10.6.1 First Design Method..................................................................294
10.6.2 Second Design Method .............................................................297
10.7 Operative Layout of the Modules.........................................................298
10.7.1 Single Stage.................................................................................298
10.7.2 Simple Stages in Series .............................................................299
10.7.3 Two Stages with Recirculation ................................................300
Problems................................................................................................ 301
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11

Thermal Properties of Food ....................................................... 309
11.1 Thermal Conductivity .............................................................................309
11.2 Specific Heat ............................................................................................. 311
11.3 Density.......................................................................................................313
11.4 Thermal Diffusivity .................................................................................316
Problems................................................................................................ 319

12 Heat Transfer by Conduction .................................................... 321
12.1 Fundamental Equations in Heat Conduction .....................................321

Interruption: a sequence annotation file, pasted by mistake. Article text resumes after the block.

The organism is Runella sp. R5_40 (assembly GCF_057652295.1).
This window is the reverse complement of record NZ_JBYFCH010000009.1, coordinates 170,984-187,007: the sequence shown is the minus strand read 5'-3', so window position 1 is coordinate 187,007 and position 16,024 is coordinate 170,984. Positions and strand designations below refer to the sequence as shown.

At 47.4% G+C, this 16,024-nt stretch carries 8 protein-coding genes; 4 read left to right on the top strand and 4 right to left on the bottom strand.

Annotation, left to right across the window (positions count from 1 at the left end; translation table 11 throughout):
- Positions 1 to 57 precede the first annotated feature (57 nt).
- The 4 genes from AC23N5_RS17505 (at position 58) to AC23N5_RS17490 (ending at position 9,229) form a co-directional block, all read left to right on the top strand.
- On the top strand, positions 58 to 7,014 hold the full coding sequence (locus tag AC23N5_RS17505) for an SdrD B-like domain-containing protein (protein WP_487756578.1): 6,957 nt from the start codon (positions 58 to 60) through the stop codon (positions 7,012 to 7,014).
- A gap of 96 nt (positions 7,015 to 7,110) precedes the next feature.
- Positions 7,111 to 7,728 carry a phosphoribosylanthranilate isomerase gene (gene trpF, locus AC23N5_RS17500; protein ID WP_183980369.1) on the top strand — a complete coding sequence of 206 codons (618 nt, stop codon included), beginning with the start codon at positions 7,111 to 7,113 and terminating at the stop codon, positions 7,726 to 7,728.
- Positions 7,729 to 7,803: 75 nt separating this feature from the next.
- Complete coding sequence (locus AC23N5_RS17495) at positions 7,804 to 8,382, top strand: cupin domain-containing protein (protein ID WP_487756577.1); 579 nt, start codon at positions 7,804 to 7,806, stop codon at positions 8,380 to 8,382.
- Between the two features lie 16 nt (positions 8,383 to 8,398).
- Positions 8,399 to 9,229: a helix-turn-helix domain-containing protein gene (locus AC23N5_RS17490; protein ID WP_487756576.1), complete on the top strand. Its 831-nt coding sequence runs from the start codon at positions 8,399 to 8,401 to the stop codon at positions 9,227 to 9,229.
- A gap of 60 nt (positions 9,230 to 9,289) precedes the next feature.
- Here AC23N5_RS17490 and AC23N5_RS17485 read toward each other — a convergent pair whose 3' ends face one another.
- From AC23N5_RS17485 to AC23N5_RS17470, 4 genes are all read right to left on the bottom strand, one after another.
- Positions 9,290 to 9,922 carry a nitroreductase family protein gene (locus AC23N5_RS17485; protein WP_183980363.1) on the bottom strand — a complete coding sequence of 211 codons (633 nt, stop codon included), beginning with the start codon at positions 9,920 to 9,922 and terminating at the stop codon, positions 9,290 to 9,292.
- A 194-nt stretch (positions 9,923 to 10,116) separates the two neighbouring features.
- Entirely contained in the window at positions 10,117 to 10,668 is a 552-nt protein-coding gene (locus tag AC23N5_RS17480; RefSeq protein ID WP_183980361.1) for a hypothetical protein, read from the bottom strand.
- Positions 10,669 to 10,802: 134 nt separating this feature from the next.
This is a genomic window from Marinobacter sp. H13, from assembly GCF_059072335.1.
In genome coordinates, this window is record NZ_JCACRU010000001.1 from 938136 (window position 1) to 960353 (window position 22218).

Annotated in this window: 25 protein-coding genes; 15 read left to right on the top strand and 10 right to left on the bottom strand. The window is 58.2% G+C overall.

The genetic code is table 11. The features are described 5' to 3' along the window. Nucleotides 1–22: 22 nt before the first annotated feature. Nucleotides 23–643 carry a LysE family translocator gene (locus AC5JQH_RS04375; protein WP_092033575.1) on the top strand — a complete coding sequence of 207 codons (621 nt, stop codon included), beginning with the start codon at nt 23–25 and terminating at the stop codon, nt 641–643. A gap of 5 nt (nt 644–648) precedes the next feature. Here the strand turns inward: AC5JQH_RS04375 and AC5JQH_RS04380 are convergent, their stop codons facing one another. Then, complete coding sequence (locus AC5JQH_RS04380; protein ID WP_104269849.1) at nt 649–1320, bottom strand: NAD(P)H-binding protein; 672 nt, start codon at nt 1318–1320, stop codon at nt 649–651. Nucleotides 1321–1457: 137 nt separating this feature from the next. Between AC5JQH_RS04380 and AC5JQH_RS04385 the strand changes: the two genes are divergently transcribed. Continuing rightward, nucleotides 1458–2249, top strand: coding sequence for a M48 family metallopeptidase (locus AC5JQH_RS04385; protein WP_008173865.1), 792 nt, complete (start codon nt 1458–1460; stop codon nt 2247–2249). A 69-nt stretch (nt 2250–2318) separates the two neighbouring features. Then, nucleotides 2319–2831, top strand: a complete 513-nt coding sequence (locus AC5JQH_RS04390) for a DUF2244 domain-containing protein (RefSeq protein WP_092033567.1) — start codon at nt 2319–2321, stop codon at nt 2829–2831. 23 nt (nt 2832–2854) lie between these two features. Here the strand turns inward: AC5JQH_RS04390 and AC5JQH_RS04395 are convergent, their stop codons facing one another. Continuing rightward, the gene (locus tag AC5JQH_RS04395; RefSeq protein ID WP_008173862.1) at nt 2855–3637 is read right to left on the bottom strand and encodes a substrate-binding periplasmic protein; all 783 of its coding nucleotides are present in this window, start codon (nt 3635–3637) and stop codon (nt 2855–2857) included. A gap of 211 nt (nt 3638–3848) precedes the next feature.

12.1.1 Rectangular Coordinates ..........................................................321
12.1.2 Cylindrical Coordinates............................................................324
12.1.3 Spherical Coordinates ...............................................................325
12.2 Heat Conduction under Steady Regime ..............................................325
12.2.1 Monodimensional Heat Conduction ......................................326
12.2.1.1 Flat Wall......................................................................327
12.2.1.2 Cylindrical Layer ......................................................329
12.2.1.3 Spherical Layer..........................................................332
12.2.2 Bidimensional Heat Conduction .............................................334
12.2.2.1 Liebman’s method ....................................................336
12.2.2.2 Relaxation method....................................................337
12.2.3 Tridimensional Heat Conduction............................................337
12.3 Heat Conduction under Unsteady State..............................................339